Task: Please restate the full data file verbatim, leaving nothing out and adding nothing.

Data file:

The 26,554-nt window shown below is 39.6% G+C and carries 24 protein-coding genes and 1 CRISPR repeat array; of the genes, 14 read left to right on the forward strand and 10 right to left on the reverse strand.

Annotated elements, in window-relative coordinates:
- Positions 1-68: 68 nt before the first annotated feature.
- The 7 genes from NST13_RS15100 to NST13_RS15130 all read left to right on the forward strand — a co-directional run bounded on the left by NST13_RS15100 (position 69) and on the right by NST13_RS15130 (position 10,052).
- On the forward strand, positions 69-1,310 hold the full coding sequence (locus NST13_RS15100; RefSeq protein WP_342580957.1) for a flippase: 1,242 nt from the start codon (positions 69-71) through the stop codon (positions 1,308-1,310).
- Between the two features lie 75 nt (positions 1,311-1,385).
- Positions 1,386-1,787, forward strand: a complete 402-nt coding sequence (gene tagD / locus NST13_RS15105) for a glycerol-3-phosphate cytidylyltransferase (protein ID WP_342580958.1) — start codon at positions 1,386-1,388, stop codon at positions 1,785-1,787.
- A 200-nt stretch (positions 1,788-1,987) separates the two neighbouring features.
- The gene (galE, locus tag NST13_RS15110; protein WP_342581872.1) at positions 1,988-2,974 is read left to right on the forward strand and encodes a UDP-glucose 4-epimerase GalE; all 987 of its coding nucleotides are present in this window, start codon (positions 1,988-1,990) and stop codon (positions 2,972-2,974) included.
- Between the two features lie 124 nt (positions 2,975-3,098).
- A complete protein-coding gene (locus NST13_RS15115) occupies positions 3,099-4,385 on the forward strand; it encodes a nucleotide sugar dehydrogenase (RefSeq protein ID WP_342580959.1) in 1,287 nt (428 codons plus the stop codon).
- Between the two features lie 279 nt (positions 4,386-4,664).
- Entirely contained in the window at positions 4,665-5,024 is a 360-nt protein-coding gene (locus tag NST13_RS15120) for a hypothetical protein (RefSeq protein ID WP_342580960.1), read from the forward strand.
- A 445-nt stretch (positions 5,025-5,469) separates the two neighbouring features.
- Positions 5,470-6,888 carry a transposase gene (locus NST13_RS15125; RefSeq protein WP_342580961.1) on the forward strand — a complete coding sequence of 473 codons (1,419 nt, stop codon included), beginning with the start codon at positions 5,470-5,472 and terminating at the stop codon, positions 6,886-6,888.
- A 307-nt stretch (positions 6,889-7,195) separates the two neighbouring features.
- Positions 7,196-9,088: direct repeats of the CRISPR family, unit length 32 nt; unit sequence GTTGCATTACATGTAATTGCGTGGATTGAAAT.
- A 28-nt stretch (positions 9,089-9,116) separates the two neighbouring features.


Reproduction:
The 26,554-nt window shown below is 39.6% G+C and carries 24 protein-coding genes and 1 CRISPR repeat array; of the genes, 14 read left to right on the forward strand and 10 right to left on the reverse strand.

Annotated elements, in window-relative coordinates:
- Positions 1-68: 68 nt before the first annotated feature.
- The 7 genes from NST13_RS15100 to NST13_RS15130 all read left to right on the forward strand — a co-directional run bounded on the left by NST13_RS15100 (position 69) and on the right by NST13_RS15130 (position 10,052).
- On the forward strand, positions 69-1,310 hold the full coding sequence (locus NST13_RS15100; RefSeq protein WP_342580957.1) for a flippase: 1,242 nt from the start codon (positions 69-71) through the stop codon (positions 1,308-1,310).
- Between the two features lie 75 nt (positions 1,311-1,385).
- Positions 1,386-1,787, forward strand: a complete 402-nt coding sequence (gene tagD / locus NST13_RS15105) for a glycerol-3-phosphate cytidylyltransferase (protein ID WP_342580958.1) — start codon at positions 1,386-1,388, stop codon at positions 1,785-1,787.
- A 200-nt stretch (positions 1,788-1,987) separates the two neighbouring features.
- The gene (galE, locus tag NST13_RS15110; protein WP_342581872.1) at positions 1,988-2,974 is read left to right on the forward strand and encodes a UDP-glucose 4-epimerase GalE; all 987 of its coding nucleotides are present in this window, start codon (positions 1,988-1,990) and stop codon (positions 2,972-2,974) included.
- Between the two features lie 124 nt (positions 2,975-3,098).
- A complete protein-coding gene (locus NST13_RS15115) occupies positions 3,099-4,385 on the forward strand; it encodes a nucleotide sugar dehydrogenase (RefSeq protein ID WP_342580959.1) in 1,287 nt (428 codons plus the stop codon).
- Between the two features lie 279 nt (positions 4,386-4,664).
- Entirely contained in the window at positions 4,665-5,024 is a 360-nt protein-coding gene (locus tag NST13_RS15120) for a hypothetical protein (RefSeq protein ID WP_342580960.1), read from the forward strand.
- A 445-nt stretch (positions 5,025-5,469) separates the two neighbouring features.
- Positions 5,470-6,888 carry a transposase gene (locus NST13_RS15125; RefSeq protein WP_342580961.1) on the forward strand — a complete coding sequence of 473 codons (1,419 nt, stop codon included), beginning with the start codon at positions 5,470-5,472 and terminating at the stop codon, positions 6,886-6,888.
- A 307-nt stretch (positions 6,889-7,195) separates the two neighbouring features.
- Positions 7,196-9,088: direct repeats of the CRISPR family, unit length 32 nt; unit sequence GTTGCATTACATGTAATTGCGTGGATTGAAAT.
- A 28-nt stretch (positions 9,089-9,116) separates the two neighbouring features.